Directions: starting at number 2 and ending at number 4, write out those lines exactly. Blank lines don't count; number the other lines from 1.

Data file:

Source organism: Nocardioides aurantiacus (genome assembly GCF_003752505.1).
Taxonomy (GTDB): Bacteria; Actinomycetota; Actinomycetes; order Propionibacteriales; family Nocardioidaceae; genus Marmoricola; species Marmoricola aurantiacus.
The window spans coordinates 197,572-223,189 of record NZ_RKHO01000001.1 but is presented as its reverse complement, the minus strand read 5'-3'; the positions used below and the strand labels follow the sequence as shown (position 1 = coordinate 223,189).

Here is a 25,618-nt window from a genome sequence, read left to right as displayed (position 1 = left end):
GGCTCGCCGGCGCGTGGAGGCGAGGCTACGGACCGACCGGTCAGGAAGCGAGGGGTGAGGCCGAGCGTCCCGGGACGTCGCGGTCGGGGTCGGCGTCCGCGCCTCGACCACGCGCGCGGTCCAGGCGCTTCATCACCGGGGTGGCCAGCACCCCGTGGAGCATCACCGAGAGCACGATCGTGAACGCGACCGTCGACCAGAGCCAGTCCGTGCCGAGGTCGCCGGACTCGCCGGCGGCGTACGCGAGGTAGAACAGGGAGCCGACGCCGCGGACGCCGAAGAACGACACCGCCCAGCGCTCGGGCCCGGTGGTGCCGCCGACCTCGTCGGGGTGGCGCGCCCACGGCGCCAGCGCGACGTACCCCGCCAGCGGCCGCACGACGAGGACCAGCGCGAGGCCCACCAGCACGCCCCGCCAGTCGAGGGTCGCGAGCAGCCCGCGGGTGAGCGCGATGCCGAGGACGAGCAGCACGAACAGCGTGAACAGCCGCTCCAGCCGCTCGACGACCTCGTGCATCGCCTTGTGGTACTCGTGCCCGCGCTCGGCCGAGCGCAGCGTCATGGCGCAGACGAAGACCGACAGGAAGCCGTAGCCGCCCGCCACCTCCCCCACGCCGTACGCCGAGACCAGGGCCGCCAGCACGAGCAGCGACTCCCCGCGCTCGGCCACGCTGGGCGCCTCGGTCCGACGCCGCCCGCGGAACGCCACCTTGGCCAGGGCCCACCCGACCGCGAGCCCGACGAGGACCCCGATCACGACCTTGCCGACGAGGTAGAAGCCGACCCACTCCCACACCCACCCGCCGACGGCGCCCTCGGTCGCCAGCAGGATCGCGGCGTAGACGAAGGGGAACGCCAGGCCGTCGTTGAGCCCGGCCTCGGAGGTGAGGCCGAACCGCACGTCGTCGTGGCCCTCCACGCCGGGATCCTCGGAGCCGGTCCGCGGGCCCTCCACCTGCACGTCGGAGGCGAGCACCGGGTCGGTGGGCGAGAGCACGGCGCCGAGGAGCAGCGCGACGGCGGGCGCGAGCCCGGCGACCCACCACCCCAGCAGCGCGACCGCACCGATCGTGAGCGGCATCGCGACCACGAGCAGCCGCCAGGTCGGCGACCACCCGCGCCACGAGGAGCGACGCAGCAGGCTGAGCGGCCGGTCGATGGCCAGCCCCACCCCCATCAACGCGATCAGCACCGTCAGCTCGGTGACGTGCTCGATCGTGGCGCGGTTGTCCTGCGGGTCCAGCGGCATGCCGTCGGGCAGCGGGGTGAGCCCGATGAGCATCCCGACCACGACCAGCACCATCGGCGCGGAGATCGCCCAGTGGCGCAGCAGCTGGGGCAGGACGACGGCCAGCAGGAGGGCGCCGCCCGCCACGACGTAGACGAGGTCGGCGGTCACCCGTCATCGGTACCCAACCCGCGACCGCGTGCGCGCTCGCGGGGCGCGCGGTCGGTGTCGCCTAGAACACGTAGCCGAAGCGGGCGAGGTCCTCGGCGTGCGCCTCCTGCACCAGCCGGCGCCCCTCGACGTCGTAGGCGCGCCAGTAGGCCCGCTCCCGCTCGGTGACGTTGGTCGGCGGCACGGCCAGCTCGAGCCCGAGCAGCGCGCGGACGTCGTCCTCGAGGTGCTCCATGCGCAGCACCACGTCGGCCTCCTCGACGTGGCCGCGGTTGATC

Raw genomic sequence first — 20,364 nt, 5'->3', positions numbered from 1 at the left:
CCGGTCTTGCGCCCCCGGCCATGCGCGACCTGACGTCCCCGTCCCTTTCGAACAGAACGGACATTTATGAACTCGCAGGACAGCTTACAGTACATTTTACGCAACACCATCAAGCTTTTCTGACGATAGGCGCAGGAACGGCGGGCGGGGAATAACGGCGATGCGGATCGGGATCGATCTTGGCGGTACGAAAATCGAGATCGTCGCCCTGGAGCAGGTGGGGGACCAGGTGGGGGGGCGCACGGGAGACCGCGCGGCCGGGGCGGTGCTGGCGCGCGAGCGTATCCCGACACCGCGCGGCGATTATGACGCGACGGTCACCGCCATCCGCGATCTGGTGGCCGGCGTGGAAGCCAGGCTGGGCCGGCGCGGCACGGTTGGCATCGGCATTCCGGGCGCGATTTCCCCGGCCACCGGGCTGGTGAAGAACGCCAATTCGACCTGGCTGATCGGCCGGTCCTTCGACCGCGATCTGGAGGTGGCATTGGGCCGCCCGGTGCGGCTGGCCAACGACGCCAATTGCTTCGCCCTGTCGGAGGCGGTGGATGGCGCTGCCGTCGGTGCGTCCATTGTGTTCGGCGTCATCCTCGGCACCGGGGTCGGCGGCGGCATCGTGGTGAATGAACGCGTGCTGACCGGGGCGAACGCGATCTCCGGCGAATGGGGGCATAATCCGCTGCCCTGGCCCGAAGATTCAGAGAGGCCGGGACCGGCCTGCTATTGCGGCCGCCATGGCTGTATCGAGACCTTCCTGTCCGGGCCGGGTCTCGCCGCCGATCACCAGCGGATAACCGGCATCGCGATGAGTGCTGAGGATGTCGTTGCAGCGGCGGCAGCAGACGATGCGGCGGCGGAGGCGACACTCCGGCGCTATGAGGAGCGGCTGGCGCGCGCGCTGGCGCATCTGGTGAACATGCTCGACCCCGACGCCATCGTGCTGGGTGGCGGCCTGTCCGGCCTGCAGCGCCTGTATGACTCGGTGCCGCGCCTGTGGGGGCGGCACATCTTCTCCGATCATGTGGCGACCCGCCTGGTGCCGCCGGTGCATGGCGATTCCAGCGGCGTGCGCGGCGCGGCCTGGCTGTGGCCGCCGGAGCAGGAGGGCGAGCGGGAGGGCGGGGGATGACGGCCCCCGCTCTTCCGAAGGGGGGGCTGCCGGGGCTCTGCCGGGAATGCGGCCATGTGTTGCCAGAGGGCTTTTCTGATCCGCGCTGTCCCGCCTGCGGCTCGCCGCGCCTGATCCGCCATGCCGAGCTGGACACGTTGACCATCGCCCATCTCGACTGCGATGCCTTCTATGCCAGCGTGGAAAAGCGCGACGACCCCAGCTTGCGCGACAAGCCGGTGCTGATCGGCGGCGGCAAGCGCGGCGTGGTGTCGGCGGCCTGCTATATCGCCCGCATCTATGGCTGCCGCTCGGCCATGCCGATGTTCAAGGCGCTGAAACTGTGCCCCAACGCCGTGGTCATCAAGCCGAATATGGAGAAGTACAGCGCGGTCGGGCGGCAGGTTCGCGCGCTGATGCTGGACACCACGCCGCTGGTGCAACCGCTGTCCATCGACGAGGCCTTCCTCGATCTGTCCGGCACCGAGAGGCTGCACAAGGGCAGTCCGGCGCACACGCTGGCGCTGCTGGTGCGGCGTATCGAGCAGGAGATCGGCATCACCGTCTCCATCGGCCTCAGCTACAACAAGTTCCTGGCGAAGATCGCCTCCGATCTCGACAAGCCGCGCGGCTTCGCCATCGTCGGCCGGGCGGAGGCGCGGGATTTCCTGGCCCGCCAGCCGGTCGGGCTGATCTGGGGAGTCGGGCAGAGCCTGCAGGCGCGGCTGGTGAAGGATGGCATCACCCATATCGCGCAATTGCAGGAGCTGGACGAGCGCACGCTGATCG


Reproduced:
Taxonomy (GTDB): Bacteria; Actinomycetota; Actinomycetes; order Propionibacteriales; family Nocardioidaceae; genus Marmoricola; species Marmoricola aurantiacus.
The window spans coordinates 197,572-223,189 of record NZ_RKHO01000001.1 but is presented as its reverse complement, the minus strand read 5'-3'; the positions used below and the strand labels follow the sequence as shown (position 1 = coordinate 223,189).

Here is a 25,618-nt window from a genome sequence, read left to right as displayed (position 1 = left end):